One of the key characteristics of how we coach our clients’ teams is that we help them start from where they are and introduce small, frequent changes that help them progressively achieve their goals.
Each incremental change is driven by a problem the teams recognise they are facing. We then help to find a small change they are happy to introduce as an experiment. This change must be a solution or a step towards a solution to the identified problem. Sometimes this experiment will be limited to a single iteration. Sometimes it’s limited to a single user-story in a given iteration.
Based on the outcome of the experiment, the team decides what to do next. They may continue the experiment, introduce the change beyond the limitations of the experiment or even abandon that change and try something else.
This has two distinguishing factors.
1. Solving Problems: We focus on solving problems not introducing solutions
2. Continuous Improvement: Delivery continues, becoming increasingly productive
1. Solving Problems: For example, we’ve often been contacted to ‘introduce TDD’ or ‘transition a team to Scrum’. Usually, we find that behind these solutions are problems that our client instinctively understands are there but articulates them as these kinds of solutions. Sometimes they want to reduce the amount of re-work, or get early visibility of achievable scope within a time-constraint. Other-times it’s a solution for solution sake.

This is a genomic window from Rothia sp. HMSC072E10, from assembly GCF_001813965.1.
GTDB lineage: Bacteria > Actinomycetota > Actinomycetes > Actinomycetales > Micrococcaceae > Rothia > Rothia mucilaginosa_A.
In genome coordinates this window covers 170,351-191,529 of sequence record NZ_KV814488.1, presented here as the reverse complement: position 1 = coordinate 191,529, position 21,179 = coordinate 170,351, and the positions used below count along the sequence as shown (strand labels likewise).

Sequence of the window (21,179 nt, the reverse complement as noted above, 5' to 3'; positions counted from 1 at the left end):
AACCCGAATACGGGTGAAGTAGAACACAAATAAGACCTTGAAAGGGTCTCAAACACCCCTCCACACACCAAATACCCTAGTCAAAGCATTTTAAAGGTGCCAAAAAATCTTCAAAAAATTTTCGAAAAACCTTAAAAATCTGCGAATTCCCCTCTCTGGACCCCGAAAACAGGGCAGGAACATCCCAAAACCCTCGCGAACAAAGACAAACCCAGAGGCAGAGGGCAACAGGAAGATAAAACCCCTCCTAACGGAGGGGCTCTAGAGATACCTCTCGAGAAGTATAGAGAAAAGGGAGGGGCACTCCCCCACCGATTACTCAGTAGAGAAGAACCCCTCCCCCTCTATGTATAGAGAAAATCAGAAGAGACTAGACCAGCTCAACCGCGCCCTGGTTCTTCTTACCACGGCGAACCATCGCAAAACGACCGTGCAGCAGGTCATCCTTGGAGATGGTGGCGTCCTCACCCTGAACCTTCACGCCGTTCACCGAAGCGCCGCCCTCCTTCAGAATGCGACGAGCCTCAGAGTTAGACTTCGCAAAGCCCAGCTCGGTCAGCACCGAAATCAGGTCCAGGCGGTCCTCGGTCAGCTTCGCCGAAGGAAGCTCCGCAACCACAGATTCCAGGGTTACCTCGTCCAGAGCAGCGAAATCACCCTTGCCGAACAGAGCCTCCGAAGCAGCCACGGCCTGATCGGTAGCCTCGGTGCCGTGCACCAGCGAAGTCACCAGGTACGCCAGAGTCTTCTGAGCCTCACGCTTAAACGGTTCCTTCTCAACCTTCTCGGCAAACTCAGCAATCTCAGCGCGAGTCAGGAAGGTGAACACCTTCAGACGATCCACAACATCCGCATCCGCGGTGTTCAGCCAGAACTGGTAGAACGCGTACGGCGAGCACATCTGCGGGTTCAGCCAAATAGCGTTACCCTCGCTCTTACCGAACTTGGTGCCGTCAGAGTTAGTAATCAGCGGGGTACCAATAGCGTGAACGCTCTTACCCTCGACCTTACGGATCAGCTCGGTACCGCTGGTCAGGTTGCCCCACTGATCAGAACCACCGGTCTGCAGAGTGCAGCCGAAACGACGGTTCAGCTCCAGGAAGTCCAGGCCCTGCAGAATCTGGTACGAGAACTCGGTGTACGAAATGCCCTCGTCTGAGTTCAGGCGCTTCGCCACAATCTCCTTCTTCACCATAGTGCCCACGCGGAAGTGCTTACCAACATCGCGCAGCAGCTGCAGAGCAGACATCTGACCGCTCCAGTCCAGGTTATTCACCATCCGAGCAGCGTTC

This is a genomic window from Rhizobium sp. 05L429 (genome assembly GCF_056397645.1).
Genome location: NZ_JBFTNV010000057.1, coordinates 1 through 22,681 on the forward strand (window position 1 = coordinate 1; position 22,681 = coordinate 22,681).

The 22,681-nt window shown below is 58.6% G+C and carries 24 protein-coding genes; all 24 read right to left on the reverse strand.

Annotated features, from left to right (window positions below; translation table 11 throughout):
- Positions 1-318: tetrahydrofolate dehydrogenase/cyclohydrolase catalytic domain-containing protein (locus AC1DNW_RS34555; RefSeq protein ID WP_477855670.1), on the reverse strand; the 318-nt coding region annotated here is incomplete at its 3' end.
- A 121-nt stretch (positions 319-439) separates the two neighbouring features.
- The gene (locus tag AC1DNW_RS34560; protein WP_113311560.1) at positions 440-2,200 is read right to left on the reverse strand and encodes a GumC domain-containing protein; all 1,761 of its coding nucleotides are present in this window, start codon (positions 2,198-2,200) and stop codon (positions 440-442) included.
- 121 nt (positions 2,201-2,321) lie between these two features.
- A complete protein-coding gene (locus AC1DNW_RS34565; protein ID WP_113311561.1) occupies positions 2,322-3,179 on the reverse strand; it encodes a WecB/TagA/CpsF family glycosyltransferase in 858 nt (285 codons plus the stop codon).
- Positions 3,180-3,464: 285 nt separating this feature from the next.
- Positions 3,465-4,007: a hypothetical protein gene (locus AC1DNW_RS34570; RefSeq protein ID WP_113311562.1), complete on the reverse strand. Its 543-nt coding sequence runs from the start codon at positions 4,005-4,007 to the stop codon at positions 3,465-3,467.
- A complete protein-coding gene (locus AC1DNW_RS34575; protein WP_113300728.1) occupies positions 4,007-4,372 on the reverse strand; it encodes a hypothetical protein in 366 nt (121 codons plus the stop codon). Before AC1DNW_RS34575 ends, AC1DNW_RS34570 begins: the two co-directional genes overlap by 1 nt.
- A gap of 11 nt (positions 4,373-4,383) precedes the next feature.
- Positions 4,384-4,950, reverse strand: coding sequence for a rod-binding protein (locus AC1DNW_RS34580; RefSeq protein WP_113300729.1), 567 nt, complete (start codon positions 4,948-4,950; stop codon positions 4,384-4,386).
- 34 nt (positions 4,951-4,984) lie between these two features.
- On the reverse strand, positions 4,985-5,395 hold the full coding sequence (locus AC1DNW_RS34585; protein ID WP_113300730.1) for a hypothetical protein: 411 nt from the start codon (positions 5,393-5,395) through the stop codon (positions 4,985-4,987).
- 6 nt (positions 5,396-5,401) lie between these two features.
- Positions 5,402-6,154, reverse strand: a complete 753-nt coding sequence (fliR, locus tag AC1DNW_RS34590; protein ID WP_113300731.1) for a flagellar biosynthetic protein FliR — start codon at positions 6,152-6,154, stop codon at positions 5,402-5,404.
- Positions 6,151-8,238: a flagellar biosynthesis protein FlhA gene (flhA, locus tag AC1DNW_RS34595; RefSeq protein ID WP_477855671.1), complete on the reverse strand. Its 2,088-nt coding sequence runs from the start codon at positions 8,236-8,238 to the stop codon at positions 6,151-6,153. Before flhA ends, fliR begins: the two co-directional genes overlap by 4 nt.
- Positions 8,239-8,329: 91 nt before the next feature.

By solving the problems the people in the organisation recognise as holding them back, they are bought into each change. Sometimes our job is to help them recognise the problems. Retrospectives are a great way of achieving that.
2. Continuous improvement: When helping an organisation to solve the problems they face they expect large and significant change. Instead we help them make a continuous series of small, team-driven changes. This allows them to continue to deliver with the net effect of gradual and continuous improvements in productivity.
We generally find ourselves taking this approach because for most of our clients, big-bang change is not practical simply due to the impact on productivity. We can understand this using the Satir Change Model (explained very well by Steven Smith).
In this simplified and slightly adapted representation, you can see that with a large change there is a period of net-negative productivity. Once the improvement starts to take hold, performance increases take productivity back into the black.
On rare occasions when an organisation’s software reaches critical mass (it’s more expensive to change than to replace) big-bang changes might be necessary. We’ve worked with a client that had exactly that problem. They took the brave step of ceasing delivery while they redefined how they did things and coached their teams in how to do it. This worked out positively for them. After about 6 months of intensive coaching and 3 months of implementation they delivered a revenue generating system to replace something that had been previously worked on for 18 months and had remained incomplete.